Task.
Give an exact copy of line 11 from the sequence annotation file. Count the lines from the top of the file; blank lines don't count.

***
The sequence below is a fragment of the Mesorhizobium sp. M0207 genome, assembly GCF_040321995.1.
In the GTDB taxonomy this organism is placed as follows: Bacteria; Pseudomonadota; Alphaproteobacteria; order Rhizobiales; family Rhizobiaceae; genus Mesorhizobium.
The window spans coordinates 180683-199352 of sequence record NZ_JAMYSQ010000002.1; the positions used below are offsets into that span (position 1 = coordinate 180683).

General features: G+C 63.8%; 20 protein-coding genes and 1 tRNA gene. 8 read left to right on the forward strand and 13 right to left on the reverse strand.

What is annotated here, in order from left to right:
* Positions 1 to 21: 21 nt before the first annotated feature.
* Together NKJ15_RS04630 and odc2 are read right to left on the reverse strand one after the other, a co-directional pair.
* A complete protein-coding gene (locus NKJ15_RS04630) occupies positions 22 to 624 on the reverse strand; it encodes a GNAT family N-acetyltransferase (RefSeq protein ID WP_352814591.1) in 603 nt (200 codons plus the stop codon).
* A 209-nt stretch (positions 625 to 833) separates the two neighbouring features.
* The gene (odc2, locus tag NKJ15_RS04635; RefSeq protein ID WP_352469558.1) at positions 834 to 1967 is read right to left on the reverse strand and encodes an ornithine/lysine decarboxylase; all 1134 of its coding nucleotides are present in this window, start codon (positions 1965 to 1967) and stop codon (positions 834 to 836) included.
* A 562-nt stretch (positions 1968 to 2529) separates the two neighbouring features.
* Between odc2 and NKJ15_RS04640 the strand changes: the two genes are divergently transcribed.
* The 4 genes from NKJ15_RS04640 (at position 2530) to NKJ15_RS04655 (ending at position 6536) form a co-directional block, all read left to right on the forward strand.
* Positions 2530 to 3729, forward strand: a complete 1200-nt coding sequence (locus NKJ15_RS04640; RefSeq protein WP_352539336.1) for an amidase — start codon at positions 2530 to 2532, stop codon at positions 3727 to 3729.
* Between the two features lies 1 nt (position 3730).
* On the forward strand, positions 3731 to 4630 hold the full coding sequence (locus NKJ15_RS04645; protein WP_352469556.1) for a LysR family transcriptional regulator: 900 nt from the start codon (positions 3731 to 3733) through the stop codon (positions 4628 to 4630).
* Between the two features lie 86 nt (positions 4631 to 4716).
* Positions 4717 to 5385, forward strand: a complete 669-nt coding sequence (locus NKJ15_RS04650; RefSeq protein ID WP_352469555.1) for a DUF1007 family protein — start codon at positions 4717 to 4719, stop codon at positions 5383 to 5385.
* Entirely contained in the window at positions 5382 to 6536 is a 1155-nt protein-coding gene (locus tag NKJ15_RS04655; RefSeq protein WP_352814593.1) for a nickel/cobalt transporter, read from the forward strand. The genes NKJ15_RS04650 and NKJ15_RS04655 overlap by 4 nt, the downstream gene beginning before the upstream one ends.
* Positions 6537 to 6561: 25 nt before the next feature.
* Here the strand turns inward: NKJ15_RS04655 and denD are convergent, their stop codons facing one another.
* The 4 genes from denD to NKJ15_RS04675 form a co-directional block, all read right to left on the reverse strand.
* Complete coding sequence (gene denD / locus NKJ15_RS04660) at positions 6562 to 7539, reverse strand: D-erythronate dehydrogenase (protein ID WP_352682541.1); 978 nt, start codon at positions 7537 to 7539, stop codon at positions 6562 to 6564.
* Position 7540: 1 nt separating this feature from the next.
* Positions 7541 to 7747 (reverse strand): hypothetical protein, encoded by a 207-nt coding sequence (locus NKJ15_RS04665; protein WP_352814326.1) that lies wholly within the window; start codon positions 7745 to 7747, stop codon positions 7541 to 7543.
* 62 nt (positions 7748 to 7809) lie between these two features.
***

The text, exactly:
* A 562-nt stretch (positions 1968 to 2529) separates the two neighbouring features.